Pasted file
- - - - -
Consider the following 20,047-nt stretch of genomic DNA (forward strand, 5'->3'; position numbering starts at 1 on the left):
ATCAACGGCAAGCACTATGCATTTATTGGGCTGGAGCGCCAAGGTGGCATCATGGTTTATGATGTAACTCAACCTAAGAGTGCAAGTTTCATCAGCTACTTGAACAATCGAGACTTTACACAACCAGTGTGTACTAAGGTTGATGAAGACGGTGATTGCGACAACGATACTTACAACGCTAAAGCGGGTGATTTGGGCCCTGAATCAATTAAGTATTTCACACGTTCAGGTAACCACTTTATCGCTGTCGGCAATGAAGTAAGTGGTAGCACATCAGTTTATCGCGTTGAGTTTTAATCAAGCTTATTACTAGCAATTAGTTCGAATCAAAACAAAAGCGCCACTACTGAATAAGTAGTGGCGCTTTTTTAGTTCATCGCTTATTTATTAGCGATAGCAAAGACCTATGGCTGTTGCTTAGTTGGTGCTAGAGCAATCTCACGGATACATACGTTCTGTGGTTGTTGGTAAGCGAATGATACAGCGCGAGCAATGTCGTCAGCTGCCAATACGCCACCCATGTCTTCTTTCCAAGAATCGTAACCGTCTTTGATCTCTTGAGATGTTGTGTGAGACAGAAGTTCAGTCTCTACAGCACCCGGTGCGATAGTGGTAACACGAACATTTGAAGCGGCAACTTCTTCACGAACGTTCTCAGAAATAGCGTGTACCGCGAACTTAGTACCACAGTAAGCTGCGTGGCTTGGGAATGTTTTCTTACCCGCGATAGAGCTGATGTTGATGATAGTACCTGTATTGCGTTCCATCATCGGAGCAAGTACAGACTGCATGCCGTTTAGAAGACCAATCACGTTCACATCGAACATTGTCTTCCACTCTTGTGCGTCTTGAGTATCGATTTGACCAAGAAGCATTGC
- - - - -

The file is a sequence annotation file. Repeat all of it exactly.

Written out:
Consider the following 20,047-nt stretch of genomic DNA (forward strand, 5'->3'; position numbering starts at 1 on the left):
ATCAACGGCAAGCACTATGCATTTATTGGGCTGGAGCGCCAAGGTGGCATCATGGTTTATGATGTAACTCAACCTAAGAGTGCAAGTTTCATCAGCTACTTGAACAATCGAGACTTTACACAACCAGTGTGTACTAAGGTTGATGAAGACGGTGATTGCGACAACGATACTTACAACGCTAAAGCGGGTGATTTGGGCCCTGAATCAATTAAGTATTTCACACGTTCAGGTAACCACTTTATCGCTGTCGGCAATGAAGTAAGTGGTAGCACATCAGTTTATCGCGTTGAGTTTTAATCAAGCTTATTACTAGCAATTAGTTCGAATCAAAACAAAAGCGCCACTACTGAATAAGTAGTGGCGCTTTTTTAGTTCATCGCTTATTTATTAGCGATAGCAAAGACCTATGGCTGTTGCTTAGTTGGTGCTAGAGCAATCTCACGGATACATACGTTCTGTGGTTGTTGGTAAGCGAATGATACAGCGCGAGCAATGTCGTCAGCTGCCAATACGCCACCCATGTCTTCTTTCCAAGAATCGTAACCGTCTTTGATCTCTTGAGATGTTGTGTGAGACAGAAGTTCAGTCTCTACAGCACCCGGTGCGATAGTGGTAACACGAACATTTGAAGCGGCAACTTCTTCACGAACGTTCTCAGAAATAGCGTGTACCGCGAACTTAGTACCACAGTAAGCTGCGTGGCTTGGGAATGTTTTCTTACCCGCGATAGAGCTGATGTTGATGATAGTACCTGTATTGCGTTCCATCATCGGAGCAAGTACAGACTGCATGCCGTTTAGAAGACCAATCACGTTCACATCGAACATTGTCTTCCACTCTTGTGCGTCTTGAGTATCGATTTGACCAAGAAGCATTGC